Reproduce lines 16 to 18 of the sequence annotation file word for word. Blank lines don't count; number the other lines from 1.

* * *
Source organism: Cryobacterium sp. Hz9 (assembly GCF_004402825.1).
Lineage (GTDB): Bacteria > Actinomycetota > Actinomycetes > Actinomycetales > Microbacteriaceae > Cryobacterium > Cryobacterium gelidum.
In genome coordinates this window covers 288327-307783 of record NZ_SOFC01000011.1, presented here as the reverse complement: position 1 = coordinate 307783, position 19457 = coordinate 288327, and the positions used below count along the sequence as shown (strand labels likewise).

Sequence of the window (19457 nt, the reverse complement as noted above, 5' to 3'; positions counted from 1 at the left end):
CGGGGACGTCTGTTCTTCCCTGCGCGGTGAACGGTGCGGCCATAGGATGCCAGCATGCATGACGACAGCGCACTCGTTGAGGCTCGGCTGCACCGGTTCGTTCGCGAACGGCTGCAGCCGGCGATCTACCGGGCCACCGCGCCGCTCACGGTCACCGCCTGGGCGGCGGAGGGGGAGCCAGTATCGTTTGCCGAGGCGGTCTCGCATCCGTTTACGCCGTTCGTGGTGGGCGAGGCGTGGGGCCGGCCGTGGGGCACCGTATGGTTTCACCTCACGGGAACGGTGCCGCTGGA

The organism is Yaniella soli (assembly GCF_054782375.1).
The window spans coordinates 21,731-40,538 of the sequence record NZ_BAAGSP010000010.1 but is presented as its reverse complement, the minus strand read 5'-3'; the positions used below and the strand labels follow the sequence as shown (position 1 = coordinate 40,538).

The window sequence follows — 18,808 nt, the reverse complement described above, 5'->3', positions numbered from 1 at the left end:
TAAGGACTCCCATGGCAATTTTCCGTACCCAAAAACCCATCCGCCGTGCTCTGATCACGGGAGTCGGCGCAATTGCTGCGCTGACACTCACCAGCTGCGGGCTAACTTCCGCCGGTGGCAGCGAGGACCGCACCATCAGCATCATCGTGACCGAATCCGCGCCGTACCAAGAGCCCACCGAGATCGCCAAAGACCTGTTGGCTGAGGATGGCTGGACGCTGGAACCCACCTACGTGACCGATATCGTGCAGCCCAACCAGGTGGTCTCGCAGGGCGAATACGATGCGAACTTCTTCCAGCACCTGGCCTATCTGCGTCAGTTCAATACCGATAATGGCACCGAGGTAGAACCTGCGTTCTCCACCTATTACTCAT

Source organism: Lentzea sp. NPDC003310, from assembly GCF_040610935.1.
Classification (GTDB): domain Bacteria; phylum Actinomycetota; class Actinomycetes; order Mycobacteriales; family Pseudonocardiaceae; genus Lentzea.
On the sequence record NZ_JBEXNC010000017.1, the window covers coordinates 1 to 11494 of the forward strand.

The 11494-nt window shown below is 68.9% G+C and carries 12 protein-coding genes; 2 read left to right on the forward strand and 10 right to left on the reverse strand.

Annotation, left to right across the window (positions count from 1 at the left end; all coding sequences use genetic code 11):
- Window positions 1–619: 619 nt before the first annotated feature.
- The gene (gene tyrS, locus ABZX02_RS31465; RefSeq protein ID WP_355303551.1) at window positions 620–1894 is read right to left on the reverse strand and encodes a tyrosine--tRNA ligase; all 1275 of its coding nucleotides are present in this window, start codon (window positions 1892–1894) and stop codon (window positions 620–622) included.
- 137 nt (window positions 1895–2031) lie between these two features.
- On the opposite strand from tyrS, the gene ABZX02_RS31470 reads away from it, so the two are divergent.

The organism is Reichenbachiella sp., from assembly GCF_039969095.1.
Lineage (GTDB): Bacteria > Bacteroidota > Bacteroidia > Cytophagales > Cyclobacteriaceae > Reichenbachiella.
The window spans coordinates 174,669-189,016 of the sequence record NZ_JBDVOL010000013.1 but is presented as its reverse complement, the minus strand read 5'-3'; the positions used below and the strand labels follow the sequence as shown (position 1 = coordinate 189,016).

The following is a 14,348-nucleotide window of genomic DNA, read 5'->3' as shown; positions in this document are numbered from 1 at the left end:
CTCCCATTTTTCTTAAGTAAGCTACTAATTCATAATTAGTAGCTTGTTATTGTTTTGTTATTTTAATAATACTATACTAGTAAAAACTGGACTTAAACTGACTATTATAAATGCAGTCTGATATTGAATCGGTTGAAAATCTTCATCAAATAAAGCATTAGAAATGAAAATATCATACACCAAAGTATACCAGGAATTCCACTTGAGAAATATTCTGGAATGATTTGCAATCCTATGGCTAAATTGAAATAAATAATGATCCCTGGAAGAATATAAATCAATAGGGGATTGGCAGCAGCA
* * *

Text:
- The gene (gene tyrS, locus ABZX02_RS31465; RefSeq protein ID WP_355303551.1) at window positions 620–1894 is read right to left on the reverse strand and encodes a tyrosine--tRNA ligase; all 1275 of its coding nucleotides are present in this window, start codon (window positions 1892–1894) and stop codon (window positions 620–622) included.
- 137 nt (window positions 1895–2031) lie between these two features.
- On the opposite strand from tyrS, the gene ABZX02_RS31470 reads away from it, so the two are divergent.